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The Warsaw Voice » Law » February 23, 2012
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Law in brief
February 23, 2012   
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Mutual Recognition of Judicial Decisions
The European Union Jan. 1 introduced new rules to regulate the mutual recognition of judicial decisions. District courts in member countries are now obligated to enforce judgments passed by courts in other EU countries. In Poland, this is done under Polish law, and the court must quickly deal with the matter.

Fight Against Fraud
The European Commission has proposed setting aside around 118 million euros to fight fraud from 2014 to 2020. The money would be earmarked for joint customs operations, the fight against money counterfeiting and the purchase of equipment for the detection of cases of counterfeiting.

The Commission has proposed two anti-fraud programs—Hercules III, a program dedicated to fighting fraud, corruption and any other illegal activities affecting the financial interests of the EU; and Pericles 2020, an exchange, assistance and training program aiming to strengthen measures aiming to prevent the counterfeiting of euro banknotes and coins in Europe and worldwide.

Penalties for Sexual Abuse of Children
Offenders found guilty of certain sexual offenses against children throughout the European Union will be liable to a prison term of one to 10 years—under a new draft directive approved during Poland’s turn at the rotating presidency of the Council of the European Union, which ended Dec. 31. The directive was drafted in a bid to supplement the standards currently in force in such cases, officials say. These tough new penalties are expected to be used across the EU in two years at the latest.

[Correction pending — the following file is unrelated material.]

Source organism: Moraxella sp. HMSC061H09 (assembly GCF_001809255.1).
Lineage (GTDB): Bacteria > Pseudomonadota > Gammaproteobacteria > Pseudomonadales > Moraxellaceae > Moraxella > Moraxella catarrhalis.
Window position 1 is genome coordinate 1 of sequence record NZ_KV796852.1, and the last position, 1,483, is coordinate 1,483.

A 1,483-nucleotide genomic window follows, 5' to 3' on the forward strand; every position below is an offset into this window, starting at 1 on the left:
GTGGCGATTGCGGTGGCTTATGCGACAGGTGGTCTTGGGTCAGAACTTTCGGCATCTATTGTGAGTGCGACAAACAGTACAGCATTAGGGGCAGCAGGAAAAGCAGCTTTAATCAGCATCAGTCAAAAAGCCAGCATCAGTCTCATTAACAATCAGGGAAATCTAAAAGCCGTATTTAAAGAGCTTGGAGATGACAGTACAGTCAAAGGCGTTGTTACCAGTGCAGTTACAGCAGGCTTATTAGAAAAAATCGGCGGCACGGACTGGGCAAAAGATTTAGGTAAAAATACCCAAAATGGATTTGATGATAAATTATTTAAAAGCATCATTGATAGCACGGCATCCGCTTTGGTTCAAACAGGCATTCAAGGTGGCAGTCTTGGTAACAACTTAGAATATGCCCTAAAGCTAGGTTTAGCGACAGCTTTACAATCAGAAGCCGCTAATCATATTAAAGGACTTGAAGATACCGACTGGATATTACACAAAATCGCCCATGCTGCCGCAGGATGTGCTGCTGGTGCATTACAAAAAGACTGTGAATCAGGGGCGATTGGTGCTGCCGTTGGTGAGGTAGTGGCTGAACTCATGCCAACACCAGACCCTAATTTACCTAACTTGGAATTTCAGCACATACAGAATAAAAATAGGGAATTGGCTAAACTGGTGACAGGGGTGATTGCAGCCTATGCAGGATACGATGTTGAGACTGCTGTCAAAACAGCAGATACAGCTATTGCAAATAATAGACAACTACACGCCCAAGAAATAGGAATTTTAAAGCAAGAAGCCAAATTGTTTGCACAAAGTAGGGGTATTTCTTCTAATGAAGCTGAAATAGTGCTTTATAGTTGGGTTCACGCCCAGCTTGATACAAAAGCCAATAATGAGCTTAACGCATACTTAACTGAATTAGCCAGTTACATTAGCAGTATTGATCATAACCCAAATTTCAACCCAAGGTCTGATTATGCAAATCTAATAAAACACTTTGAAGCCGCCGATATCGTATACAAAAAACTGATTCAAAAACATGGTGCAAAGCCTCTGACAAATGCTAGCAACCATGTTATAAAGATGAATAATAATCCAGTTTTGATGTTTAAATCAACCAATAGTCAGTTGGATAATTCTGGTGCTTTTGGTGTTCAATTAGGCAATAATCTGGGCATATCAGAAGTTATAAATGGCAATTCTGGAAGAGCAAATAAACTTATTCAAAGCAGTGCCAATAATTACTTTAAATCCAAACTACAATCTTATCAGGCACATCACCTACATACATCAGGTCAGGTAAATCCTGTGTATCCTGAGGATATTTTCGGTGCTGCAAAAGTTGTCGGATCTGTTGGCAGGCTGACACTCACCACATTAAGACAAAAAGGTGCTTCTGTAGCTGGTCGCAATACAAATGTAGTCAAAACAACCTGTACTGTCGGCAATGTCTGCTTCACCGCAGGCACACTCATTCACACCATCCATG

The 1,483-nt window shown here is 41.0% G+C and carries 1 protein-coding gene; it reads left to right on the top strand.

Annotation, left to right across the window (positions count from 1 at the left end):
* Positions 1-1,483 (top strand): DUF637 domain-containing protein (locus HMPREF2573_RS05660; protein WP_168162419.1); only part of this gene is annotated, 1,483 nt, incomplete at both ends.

The directive sets the minimum terms of imprisonment for 20 different crimes related to the sexual abuse of children, such as rape, profiting from prostitution involving minors, and possession of child pornography. The minimum prison terms range from one to 10 years—for example, for forcing a child into sexual activity or prostitution below the age of consent (in each country this age may be defined differently; in Poland it is 15 years).

The directive introduces an absolute ban on advertising so-called sex tourism.

All EU countries are also required to launch programs for the treatment of pedophiles, including after they serve their prison terms.

The directive also introduces an obligation to remove any pedophile websites from national servers and the possibility of blocking access to such sites hosted on foreign servers (the decision will be made on an individual basis by each country).

European Law Institute to Advise Commission
The European Law Institute (ELI), which was set up at the end of last year to provide advice to the European Commission, discussed at its first meeting the Commission’s proposal to create common voluntary regulations to govern online sales.

The ELI, which brings together legal practitioners and theoreticians from EU countries and whose establishment was supported by European Commissioner for Justice Viviane Reding, is based in Vienna. It aims to work for the integration of European legal systems and in the future build a European area of law and justice. The ELI is expected to provide advisory services to political decision-makers and EU bodies, and propose regulatory reforms.
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